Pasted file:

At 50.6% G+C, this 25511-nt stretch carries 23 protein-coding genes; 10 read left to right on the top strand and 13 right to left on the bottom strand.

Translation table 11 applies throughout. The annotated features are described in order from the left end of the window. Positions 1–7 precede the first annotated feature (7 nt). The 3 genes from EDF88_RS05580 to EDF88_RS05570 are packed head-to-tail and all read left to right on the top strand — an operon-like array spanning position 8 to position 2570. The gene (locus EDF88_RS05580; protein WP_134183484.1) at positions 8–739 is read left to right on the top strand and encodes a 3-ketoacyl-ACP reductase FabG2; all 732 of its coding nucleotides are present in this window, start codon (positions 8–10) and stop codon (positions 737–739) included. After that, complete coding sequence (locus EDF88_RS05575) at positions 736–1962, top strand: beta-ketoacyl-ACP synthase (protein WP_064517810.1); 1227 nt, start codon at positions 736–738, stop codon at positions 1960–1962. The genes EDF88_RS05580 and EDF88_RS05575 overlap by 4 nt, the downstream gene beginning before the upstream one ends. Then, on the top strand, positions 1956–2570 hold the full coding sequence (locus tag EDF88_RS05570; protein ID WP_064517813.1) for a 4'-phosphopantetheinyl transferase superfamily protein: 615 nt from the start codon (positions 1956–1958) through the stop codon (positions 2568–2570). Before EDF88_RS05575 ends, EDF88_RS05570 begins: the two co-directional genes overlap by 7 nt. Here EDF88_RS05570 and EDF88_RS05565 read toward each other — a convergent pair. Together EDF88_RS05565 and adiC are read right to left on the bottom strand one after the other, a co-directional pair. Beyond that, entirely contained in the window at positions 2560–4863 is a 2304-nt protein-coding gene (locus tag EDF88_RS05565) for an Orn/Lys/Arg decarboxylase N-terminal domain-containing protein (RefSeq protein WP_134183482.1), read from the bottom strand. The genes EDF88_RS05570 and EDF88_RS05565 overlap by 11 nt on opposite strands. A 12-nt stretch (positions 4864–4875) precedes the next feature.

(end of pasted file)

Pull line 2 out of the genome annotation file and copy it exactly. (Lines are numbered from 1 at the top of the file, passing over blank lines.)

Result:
Translation table 11 applies throughout. The annotated features are described in order from the left end of the window. Positions 1–7 precede the first annotated feature (7 nt). The 3 genes from EDF88_RS05580 to EDF88_RS05570 are packed head-to-tail and all read left to right on the top strand — an operon-like array spanning position 8 to position 2570. The gene (locus EDF88_RS05580; protein WP_134183484.1) at positions 8–739 is read left to right on the top strand and encodes a 3-ketoacyl-ACP reductase FabG2; all 732 of its coding nucleotides are present in this window, start codon (positions 8–10) and stop codon (positions 737–739) included. After that, complete coding sequence (locus EDF88_RS05575) at positions 736–1962, top strand: beta-ketoacyl-ACP synthase (protein WP_064517810.1); 1227 nt, start codon at positions 736–738, stop codon at positions 1960–1962. The genes EDF88_RS05580 and EDF88_RS05575 overlap by 4 nt, the downstream gene beginning before the upstream one ends. Then, on the top strand, positions 1956–2570 hold the full coding sequence (locus tag EDF88_RS05570; protein ID WP_064517813.1) for a 4'-phosphopantetheinyl transferase superfamily protein: 615 nt from the start codon (positions 1956–1958) through the stop codon (positions 2568–2570). Before EDF88_RS05575 ends, EDF88_RS05570 begins: the two co-directional genes overlap by 7 nt. Here EDF88_RS05570 and EDF88_RS05565 read toward each other — a convergent pair. Together EDF88_RS05565 and adiC are read right to left on the bottom strand one after the other, a co-directional pair. Beyond that, entirely contained in the window at positions 2560–4863 is a 2304-nt protein-coding gene (locus tag EDF88_RS05565) for an Orn/Lys/Arg decarboxylase N-terminal domain-containing protein (RefSeq protein WP_134183482.1), read from the bottom strand. The genes EDF88_RS05570 and EDF88_RS05565 overlap by 11 nt on opposite strands. A 12-nt stretch (positions 4864–4875) precedes the next feature.